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Zero-Day Vulnerabilities: What You Need to Know

If “zero-day exploit” hadn’t previously been a part of your vocabulary, 2016 is the year to make the term stick. Cisco’s annual report on the state of cyber security indicated a surge in the sophisticated hacks that fall under the zero-day heading. And that was before a number of recent events drew widespread concern from the cybersecurity field and the federal government.

In mid-August, the National Security Agency (NSA) announced that hackers had breached their networks and obtained classified data, including a number of zero-day exploits that the agency had been collecting for surveillance of several consumer software products. The NSA drew criticism from the cyber security community for stockpiling these cyber weapons, and it is currently investigating the impact of the breach. Analysts did their own research to find out whether hackers are putting the stolen exploits to use. (They are.)

At the end of the month, Apple made a statement regarding zero-day exploits, announcing that it would be releasing a security patch for iOS. The platform had been the target of multiple zero-day exploits, which an Israeli arms dealer was using to monitor several individuals, including a well-known human rights activist.

Zero-day exploits – sophisticated attack methods previous previously unknown to security researchers – present a particular challenge for cyber security programs. A vulnerability scan or standard monitoring program will not catch them, and they can make their way into systems silently, sometimes spending months there without being detected.

To secure against zero-days, the key is proactive intelligence and testing efforts that go beyond known databases to find potential risks before hackers do. Regular penetration testing and network analysis, then, are important aspects of an effective defense strategy.

Of course, not all organizations have the resources to take on these kinds of proactive testing measures. This is where third-party experts can step in. Through our managed security services program, Lunarline’s Hunt Team actively tests client networks, scouring for unregistered vulnerabilities that could lead to zero-day exploits. We also boast a full-scale penetration testing team that leverages years of experience and Lunarline’s innovative Sniper pen testing platform to find your risks before black hats do.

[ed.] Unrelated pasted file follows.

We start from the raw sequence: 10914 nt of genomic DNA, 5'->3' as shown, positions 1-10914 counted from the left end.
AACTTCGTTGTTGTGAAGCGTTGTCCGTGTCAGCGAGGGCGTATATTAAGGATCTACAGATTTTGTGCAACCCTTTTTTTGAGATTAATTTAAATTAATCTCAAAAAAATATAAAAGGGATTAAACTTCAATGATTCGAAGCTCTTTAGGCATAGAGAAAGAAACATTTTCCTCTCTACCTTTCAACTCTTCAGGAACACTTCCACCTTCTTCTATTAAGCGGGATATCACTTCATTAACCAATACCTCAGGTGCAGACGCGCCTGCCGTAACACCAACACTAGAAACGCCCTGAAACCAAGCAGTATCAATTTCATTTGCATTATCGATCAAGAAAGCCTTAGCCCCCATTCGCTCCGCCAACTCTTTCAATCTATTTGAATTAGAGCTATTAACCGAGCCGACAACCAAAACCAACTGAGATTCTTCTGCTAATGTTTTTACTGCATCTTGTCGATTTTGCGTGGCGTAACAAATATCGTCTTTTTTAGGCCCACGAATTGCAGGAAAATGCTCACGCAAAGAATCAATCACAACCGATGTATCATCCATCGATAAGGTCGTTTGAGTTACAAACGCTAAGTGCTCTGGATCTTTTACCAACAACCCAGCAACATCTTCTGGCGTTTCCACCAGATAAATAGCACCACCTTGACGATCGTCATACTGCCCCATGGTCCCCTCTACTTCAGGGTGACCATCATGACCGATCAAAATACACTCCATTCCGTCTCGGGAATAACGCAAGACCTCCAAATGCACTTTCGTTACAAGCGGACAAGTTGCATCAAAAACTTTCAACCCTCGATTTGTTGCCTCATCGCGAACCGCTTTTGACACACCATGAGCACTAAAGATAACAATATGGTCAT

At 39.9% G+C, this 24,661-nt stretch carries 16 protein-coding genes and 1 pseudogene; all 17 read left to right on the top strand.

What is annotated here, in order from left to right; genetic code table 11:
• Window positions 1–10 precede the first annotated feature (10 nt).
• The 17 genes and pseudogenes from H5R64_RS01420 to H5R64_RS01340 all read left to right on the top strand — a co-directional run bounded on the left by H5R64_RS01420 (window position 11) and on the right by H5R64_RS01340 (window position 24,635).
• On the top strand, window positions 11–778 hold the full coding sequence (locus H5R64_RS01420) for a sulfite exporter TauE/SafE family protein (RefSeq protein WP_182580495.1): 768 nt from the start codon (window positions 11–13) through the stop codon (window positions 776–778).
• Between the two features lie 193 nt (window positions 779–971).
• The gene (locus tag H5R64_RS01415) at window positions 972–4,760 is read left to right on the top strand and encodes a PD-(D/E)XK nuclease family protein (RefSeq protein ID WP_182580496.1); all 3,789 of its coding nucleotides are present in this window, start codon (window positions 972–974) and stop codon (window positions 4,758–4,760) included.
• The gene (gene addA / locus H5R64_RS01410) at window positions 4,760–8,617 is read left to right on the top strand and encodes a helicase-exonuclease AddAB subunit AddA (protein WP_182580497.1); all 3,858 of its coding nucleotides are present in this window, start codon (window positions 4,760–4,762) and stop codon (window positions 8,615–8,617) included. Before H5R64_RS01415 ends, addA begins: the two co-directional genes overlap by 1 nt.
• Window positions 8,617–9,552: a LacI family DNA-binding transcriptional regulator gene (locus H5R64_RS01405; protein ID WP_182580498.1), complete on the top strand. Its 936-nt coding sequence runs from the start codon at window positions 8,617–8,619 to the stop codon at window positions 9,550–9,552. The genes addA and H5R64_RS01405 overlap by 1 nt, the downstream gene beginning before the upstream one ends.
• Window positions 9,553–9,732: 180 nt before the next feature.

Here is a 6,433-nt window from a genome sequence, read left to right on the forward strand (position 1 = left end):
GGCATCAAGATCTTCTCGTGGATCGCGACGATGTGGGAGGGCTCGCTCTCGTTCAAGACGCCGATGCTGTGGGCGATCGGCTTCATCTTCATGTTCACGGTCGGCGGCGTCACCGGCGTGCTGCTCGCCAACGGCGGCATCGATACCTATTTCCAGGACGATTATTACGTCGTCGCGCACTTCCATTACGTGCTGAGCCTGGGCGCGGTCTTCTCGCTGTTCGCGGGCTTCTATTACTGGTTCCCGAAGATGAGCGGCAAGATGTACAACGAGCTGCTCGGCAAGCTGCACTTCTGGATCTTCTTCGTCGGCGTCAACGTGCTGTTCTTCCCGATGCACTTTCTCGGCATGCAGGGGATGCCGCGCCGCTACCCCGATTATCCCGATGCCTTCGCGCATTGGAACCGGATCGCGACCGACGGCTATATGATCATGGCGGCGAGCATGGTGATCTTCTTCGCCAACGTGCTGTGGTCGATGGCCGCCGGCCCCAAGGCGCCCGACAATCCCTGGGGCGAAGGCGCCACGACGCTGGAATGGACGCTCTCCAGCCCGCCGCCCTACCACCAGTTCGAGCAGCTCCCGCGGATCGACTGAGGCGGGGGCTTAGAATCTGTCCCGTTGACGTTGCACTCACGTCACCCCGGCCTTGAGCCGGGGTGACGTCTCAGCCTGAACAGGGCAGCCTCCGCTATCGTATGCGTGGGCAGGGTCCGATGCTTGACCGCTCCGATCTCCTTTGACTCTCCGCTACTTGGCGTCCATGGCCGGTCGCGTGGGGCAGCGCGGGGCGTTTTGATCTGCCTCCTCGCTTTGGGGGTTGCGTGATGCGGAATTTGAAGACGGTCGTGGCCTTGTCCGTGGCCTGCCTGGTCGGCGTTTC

For more information on these programs, as well as other cyber security products and services, contact one of our experts or visit us online at Lunarline.com.

About Spence Witten

Spence has somehow survived ten years at start-ups and small businesses without suffering a (major) nervous breakdown. As Lunarline's Director of Federal Sales, Spence actually loves working on proposals. If there were any doubt, this is proof that he is in fact certifiably insane. While his title says "Sales" Lunarline doesn't let him off that easy. We make him do real work, too. Luckily he's a recognized subject matter expert in security policy and loves helping clients navigate their way around tricky security compliance standards. He's also been known to lead a software development initiative or two, though that pretty much always ends poorly for everyone involved. He can be reached at spence.witten@lunarline.com.